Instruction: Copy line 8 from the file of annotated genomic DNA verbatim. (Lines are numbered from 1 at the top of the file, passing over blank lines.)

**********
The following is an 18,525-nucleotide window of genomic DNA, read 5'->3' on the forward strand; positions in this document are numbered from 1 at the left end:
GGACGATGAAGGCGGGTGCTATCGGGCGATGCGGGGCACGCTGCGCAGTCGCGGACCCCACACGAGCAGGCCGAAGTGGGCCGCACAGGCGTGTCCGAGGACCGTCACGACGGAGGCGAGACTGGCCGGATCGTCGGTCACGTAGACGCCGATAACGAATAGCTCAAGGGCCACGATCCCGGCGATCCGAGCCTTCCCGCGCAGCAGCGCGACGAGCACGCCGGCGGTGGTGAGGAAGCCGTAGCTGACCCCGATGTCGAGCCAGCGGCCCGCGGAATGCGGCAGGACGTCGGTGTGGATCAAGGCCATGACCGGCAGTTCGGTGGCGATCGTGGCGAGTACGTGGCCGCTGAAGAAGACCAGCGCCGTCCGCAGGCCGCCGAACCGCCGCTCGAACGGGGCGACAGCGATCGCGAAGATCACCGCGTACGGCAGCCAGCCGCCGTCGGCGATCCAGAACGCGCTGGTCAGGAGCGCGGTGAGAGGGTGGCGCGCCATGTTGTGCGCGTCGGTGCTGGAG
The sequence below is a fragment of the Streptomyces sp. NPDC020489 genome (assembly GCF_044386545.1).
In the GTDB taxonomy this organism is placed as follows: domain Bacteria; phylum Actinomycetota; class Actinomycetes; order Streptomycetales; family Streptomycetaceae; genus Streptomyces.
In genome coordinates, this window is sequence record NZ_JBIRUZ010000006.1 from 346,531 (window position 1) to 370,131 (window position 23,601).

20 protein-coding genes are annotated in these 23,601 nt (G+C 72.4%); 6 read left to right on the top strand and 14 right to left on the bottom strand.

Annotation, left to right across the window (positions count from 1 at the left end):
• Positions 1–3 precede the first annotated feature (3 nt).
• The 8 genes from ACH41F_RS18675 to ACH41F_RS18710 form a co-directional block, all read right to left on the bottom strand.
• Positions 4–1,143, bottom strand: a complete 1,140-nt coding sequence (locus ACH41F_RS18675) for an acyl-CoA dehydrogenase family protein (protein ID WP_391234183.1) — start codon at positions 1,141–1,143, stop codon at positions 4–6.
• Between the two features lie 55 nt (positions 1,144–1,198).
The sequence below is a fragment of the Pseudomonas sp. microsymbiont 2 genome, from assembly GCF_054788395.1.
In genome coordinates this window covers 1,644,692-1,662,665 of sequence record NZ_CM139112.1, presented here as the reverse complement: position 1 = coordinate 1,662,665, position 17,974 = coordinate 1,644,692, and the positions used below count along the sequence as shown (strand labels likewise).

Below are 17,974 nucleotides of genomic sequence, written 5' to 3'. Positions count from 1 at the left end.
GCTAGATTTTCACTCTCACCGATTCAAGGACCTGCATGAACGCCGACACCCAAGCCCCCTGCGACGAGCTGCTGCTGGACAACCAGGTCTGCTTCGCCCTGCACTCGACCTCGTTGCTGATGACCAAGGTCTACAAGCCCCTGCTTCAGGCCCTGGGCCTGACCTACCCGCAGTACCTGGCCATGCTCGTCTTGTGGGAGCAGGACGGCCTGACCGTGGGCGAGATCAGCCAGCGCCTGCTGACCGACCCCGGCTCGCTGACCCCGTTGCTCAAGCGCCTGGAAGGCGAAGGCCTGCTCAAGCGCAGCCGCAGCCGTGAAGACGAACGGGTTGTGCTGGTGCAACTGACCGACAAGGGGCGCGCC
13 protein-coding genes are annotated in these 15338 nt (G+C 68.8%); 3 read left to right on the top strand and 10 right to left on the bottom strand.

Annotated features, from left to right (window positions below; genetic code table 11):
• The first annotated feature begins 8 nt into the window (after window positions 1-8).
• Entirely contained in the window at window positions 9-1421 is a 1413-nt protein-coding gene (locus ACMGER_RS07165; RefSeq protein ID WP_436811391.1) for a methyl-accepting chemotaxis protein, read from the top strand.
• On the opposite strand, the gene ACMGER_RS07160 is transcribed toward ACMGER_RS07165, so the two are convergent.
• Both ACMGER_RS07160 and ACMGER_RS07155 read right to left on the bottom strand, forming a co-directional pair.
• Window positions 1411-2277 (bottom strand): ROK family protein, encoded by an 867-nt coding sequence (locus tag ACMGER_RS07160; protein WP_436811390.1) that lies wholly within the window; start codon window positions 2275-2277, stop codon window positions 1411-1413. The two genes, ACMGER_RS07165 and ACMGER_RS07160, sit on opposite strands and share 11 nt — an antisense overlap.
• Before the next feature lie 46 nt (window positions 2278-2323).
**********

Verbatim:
• Positions 1–3 precede the first annotated feature (3 nt).